On 03/22/2018 11:21 PM, Naveen Chawla wrote:
I'm still not seeing a compelling case for not allowing `const` / `let` 
declarations to be evaluated as expressions. Or I've missed it.


Yes, I think there is a compelling case for not allowing `const` / `let` 
declarations to be evaluated as expressions.

As was noted,

`if(x = 5)` is already allowed.

Is `if(const x = 5)` really that much of a stretch?

That's fine in this case, and I happily use this construct in C++.

But that's *very* different from allowing `const` / `let` declarations anyplace 
you allow an expression.

To answer a concern about a function call like `myFunction(const x = 7)`, of 
course the scope of `x` would be where it is declared.

And here we come the problem: the scope.

It can't be anywhere else (like inside myFunction or something).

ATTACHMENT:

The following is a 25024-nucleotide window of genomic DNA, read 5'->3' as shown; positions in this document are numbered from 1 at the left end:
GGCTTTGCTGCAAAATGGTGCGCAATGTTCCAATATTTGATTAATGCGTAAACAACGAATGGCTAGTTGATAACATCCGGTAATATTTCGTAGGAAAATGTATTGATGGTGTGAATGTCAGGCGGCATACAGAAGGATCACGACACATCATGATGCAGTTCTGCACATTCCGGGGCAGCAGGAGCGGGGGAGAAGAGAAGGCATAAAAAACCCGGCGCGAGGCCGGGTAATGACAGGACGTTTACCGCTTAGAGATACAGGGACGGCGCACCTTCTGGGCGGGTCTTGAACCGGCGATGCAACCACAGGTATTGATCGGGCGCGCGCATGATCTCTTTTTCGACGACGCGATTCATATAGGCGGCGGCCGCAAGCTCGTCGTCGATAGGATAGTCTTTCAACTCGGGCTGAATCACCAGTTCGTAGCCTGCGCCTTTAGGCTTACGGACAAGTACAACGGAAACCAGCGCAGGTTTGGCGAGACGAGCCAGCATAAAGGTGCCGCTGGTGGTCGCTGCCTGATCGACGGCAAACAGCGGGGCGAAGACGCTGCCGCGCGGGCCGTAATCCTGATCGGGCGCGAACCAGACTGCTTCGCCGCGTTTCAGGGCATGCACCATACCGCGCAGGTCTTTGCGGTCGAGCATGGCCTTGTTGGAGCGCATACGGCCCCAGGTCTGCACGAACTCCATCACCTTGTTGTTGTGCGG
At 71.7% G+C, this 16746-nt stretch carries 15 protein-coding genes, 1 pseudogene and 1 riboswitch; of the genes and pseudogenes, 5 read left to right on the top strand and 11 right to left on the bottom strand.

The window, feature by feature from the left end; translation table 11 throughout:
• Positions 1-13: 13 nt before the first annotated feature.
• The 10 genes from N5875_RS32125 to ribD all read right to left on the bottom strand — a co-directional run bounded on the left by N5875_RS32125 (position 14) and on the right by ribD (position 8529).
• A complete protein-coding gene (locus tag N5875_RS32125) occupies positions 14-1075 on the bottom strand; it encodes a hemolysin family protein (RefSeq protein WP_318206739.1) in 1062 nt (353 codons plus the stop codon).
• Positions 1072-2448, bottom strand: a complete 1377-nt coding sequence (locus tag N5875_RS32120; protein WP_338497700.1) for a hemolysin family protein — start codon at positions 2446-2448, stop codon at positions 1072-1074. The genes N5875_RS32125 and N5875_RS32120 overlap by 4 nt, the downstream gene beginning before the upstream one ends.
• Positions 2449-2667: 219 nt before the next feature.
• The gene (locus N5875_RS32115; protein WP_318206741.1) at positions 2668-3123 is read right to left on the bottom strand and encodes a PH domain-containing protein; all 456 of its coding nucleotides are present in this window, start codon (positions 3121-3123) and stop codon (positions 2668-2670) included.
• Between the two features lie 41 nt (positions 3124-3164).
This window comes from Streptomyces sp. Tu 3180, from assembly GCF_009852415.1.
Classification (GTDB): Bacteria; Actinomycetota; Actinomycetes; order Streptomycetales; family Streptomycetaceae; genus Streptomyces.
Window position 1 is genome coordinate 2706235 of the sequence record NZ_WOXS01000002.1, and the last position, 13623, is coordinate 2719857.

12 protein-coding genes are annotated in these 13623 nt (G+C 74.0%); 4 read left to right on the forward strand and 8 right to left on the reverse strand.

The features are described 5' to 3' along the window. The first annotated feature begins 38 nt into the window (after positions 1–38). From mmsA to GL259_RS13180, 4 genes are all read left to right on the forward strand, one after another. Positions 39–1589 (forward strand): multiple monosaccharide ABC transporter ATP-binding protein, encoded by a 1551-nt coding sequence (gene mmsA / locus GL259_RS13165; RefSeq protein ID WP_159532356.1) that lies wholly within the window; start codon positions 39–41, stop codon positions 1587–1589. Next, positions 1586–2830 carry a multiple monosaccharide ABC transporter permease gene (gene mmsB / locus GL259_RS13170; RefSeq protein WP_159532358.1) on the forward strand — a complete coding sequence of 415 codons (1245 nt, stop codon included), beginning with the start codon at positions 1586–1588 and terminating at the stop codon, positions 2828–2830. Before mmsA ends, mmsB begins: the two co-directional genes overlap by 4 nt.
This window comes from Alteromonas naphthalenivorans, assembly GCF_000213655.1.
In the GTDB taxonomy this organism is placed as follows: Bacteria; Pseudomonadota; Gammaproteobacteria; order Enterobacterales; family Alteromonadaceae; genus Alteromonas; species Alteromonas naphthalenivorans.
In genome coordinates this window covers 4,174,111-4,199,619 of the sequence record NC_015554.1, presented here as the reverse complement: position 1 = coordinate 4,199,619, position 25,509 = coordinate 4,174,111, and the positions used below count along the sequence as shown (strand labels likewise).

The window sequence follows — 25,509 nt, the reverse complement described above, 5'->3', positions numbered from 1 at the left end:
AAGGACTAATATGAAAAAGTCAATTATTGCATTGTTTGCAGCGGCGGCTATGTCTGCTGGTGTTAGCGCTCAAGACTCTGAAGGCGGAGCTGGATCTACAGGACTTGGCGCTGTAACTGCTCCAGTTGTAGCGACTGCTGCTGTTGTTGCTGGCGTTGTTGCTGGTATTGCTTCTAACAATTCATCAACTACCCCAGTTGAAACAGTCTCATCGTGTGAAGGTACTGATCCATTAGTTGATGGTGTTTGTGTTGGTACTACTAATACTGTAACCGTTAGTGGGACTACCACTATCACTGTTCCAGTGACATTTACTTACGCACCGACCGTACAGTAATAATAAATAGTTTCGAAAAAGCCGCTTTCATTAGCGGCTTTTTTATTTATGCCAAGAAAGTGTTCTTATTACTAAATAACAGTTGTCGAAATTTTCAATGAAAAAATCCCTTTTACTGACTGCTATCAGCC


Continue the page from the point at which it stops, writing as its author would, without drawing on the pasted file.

We wouldn't want to repeat the var hoisting problems, so the scope of a general 
subexpression declaration would need to be the subexpression in which it's 
contained and not some outer context.  If you don't do that, you'll eventually 
run into the same problems as with var.

However, that's not what the current uses of such declarations do.  For example,

for (var i = expr; ...) {...}

scopes i to the body of the loop, and you get a new i binding for each 
iteration, which is important for lambda capture, even though expr is evaluated 
only once.  Subexpression scoping would be incompatible with that.

As such, we can reasonably allow `const` / `let` declarations in other specific 
contexts such as at the top level of if statement condition expressions, but 
not in subexpressions in general.

    Waldemar
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